Saturday, April 05, 2014

Top 10 Fictional Characters That Have Fire Powers

Among all elemental powers, fire is arguably the most common in fiction.  There are thousands of fictional characters that possess fire-related powers, but there are only room for ten for this list.  These are my ten picks on who are the best fire-powered characters in fiction. 


Her fire powers are actually unimpressively generic.  She is a mutant that can generate fire due to her mutant ability of manipulating microwave radiation.  She can hurl fireballs and create flames.  She can cover herself with fire.  She can fly (I don’t know how that works, but a lot of fire-powered characters can fly just because.  You know.  Fire.  Uh-oh.  Or I’m looking at this wrong; her ability to fly could be a separate mutant power of hers.)  Still, I am fond of her despite the common nature of her power.  It’s because I was greatly fond of Spider-Man & His Amazing Friends.  I loved that show, and that’s actually where Firestar got her start – not in the comics.  She became popular enough, eventually made the jump to comics, and, since then, she has been an X-Man, an Avenger, and my most favorite purely fire-powered female character.           


Fushigi Yuugi’s Tasuki is the fifth of the Seven Celestial Warriors of Suzaku, and one of the two that survived till the end (three survivors, if you count Tamahome’s reincarnation).  What is so cool about Tasuki is his weapon: a giant fan named “the Tessen.”  This fan can shoot out fire.  Initially, Tasuki was not so adept in wielding this powerful weapon as he aims recklessly with it, sometimes setting allies on fire along with the targeted enemy, or even completely missing the enemy and hitting his ally instead.  Eventually, Tasuki was able to master how to shoot out fire efficiently with his fan.  


Wheeler is one of the Planeteers, the teenagers entrusted by Gaia with power elemental rings that can control or manipulate the elements and also summon the superhero Captain Planet whenever they combine their powers.  Wheeler’s ring gives him the power of Fire.  With this ring, he can generate flames and shoot out laser-like fire force. 

Among all Planeteers, Wheeler is the one with the most flaws (maybe because of his tough upbringing) – he’s a bit of a jerk, quick with his tongue, impulsive, and, usually, he’s the least knowledgeable in the group – making him the Planeteer with the most personality, thus, the most likable.  Really, the other Planeteers are kind of bland.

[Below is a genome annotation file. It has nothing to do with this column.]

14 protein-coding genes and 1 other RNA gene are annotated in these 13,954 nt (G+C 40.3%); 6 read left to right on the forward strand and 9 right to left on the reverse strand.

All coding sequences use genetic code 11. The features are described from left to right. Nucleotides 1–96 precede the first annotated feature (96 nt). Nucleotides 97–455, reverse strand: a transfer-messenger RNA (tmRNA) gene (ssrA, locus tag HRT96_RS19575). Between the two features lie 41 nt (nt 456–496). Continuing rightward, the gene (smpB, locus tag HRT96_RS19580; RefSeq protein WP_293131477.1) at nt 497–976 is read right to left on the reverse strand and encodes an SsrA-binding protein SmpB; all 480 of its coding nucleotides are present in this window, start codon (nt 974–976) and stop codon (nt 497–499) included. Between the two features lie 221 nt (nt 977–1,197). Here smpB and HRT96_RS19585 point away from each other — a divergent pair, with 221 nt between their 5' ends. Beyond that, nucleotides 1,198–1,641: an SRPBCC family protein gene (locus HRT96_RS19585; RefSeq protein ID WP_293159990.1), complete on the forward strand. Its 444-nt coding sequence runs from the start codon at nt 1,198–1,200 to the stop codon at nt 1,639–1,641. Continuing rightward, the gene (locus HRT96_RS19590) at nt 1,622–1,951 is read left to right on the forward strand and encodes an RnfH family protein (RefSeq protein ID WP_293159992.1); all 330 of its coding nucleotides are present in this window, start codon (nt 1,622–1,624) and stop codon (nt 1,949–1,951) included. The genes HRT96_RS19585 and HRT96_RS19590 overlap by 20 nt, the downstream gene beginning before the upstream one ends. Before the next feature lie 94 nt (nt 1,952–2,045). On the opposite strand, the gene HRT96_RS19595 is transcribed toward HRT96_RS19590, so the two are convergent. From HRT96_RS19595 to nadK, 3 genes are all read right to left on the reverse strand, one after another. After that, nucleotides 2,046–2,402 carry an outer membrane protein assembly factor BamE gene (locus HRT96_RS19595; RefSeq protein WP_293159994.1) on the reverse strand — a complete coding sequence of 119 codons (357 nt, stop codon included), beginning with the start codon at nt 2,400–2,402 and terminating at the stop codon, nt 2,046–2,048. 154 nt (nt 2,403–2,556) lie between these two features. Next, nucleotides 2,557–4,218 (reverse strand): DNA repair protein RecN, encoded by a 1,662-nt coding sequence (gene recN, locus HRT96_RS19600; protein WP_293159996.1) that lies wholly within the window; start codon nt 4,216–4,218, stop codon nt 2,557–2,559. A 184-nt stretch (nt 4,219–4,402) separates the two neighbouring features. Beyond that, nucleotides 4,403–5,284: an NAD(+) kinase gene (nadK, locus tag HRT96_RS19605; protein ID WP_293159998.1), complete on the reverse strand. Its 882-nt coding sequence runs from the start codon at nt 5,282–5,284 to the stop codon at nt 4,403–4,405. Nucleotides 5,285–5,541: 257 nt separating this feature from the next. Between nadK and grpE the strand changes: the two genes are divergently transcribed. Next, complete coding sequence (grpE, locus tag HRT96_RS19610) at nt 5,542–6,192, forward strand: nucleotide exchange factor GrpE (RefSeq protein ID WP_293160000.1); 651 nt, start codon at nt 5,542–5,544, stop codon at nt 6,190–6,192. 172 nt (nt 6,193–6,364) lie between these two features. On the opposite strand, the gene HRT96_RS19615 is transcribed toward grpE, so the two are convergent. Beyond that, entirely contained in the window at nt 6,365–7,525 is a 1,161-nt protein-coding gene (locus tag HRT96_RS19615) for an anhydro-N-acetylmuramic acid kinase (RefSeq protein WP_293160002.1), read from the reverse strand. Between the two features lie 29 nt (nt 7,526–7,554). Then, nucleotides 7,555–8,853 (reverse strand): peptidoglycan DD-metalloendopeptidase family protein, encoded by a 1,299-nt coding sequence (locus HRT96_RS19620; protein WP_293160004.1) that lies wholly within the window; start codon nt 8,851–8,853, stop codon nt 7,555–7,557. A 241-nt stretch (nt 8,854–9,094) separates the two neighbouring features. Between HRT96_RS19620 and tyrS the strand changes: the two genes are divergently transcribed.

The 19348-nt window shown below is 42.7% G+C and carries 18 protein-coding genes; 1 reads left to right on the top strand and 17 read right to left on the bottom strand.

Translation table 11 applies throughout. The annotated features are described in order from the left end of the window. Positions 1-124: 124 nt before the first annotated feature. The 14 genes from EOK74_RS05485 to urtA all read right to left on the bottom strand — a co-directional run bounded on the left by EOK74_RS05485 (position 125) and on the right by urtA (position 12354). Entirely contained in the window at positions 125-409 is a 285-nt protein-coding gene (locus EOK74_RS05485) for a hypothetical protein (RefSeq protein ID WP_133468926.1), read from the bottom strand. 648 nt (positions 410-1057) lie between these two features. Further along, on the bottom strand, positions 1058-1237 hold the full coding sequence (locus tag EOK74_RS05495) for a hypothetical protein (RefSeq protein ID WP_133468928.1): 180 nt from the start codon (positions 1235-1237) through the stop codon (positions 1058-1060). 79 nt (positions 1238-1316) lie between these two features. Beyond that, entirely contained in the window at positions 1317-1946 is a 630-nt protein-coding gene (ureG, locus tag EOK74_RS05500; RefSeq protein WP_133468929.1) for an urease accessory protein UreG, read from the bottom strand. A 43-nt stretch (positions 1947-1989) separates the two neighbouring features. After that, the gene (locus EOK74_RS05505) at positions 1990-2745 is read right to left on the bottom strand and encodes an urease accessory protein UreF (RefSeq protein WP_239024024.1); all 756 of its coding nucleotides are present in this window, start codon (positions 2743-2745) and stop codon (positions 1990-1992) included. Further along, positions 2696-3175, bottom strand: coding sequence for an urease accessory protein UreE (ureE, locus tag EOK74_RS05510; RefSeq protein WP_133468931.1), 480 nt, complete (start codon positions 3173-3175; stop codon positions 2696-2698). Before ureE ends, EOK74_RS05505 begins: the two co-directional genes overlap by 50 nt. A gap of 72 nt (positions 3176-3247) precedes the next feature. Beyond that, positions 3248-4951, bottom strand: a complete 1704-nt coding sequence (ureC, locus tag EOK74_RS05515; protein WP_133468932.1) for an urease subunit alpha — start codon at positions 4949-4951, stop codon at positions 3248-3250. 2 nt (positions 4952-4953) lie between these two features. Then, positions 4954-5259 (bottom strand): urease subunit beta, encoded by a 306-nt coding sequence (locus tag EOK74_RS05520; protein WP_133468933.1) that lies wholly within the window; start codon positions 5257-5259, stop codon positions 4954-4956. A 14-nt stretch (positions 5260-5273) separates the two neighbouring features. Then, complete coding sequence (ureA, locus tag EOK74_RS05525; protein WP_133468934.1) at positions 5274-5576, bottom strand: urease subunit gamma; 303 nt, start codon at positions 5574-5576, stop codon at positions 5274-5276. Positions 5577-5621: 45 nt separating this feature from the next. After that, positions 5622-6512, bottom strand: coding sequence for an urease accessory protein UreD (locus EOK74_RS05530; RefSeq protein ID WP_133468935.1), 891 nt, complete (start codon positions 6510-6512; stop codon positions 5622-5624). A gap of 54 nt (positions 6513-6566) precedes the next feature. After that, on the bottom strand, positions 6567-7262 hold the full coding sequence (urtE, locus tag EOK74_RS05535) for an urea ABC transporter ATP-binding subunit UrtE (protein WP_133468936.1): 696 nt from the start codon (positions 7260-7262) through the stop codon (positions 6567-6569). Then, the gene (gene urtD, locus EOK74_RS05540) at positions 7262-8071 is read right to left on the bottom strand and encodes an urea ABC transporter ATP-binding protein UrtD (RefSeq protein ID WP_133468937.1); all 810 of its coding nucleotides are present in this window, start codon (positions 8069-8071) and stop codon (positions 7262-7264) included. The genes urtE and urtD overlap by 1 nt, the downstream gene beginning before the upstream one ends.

There are other supernatural powers that came when Johnny Blaze (a.k.a. Ghost Rider) was possessed by the demonic power of Zarathos – like superhuman strength, stamina, and durability; regenerative healing factor; wielding of power mystical chains; and causing anybody who looks into his eyes to eternally see and feel all the pains he has ever inflicted – but the most notable power of all is the control of hellfire.  Ghost Rider’s hellfire power is immensely powerful and he can channel this in a variety of ways, including making a wall of fire, using it as projectiles that incinerate everything on its path, and summoning a supernatural motorcycle (which is also covered with hellfire).   Awesome. 


Ace is the biological son of the late Pirate King, Gol D. Roger.  However, Ace didn’t acknowledge this fact; he only recognized Whitebeard, who was Roger’s rival, as father.  Ace is also Monkey D. Luffy’s adopted older brother.  Though they are not really related by blood, the two of them maintained a very close bond with each other. 

By eating the “Mera Mera no Mi” Devil Fruit, Ace gained the Logia-type ability of transforming himself into fire and controlling the flames that he produce.  This ability made Ace immensely powerful.  His main manner of projecting fire is by punching out lines of intense flames, earning him the reputation of “Fire Fist Ace.” 

Being a fan-favorite, Ace’s death during the “Battle of Marinefold” arc is probably the most emotional and shocking moment ever in One Piece


Right from his childhood, Recca was very engrossed with ninjas.   Unbeknownst to him, he’s actually one, for he’s a time-displaced descendant of the leading line of fire-casters of the Hokage ninja clan.  Because of his lineage, Recca has the power to create fire. 

At first, the style of his fire-casting was limited to surrounding his fist with fire, increasing its attack strength, and by shooting out fire from his hand like a flamethrower.   Later on, he discovered that he can call on the Eight Flame Dragons and borrow their powers.  Each flame dragon has a respective form and ability.  Recca would one at a time “earn” their powers through the progress of the story; whenever he obtains a dragon, a tattoo shows up on his arm. 

The dragons and their respective form are as follows, in order of Recca’s acquisition:
1. Saiha – fire blade
2. Nadare – fire balls
3. Homura – a whip made of fire
4. Setsuna – whoever looks at Setsuna’s eyes would instantaneously be set afire
5. Madoka – barriers created by fireballs
6.  Rui – illusion; the flame would take the form of whatever Recca imagines it to be
7. Kokū – shoots out a powerful fire beam that vaporizes everything it hits
8. Resshin – transforms a dead person into a living flame (similar to what Kurei can do)


Kurei is part of my list for top 10 anime antagonists (he’s number 10); I already discussed of him there.  Here’s an excerpt, explaining why I like Kurei more than Recca as a flame caster:
“I actually find Kurei’s flame more fascinating than Recca’s.  Kurei’s takes the form of a phoenix, which is able to absorb souls and make them his flame as what he has done with his lover Kurenai and his ally Jisho.” 

Moreover, he’s also quite ruthless.   Hence, he’s more able to utilize his flame to be more destructive than what Recca can possibly can. 


There are the two Human Torches, the Fantastic Four’s Johnny Storm and the android Jim Hammond.  Either of them will do for this third spot (but as an overall fictional character, I like Johnny more), since the manifestation of their fire powers are closely similar anyway.  They have different origins, and the sources of their fire powers are different, but their fire-based powers are virtually alike: they can cover their bodies with flames, fly, and project and manipulate fire.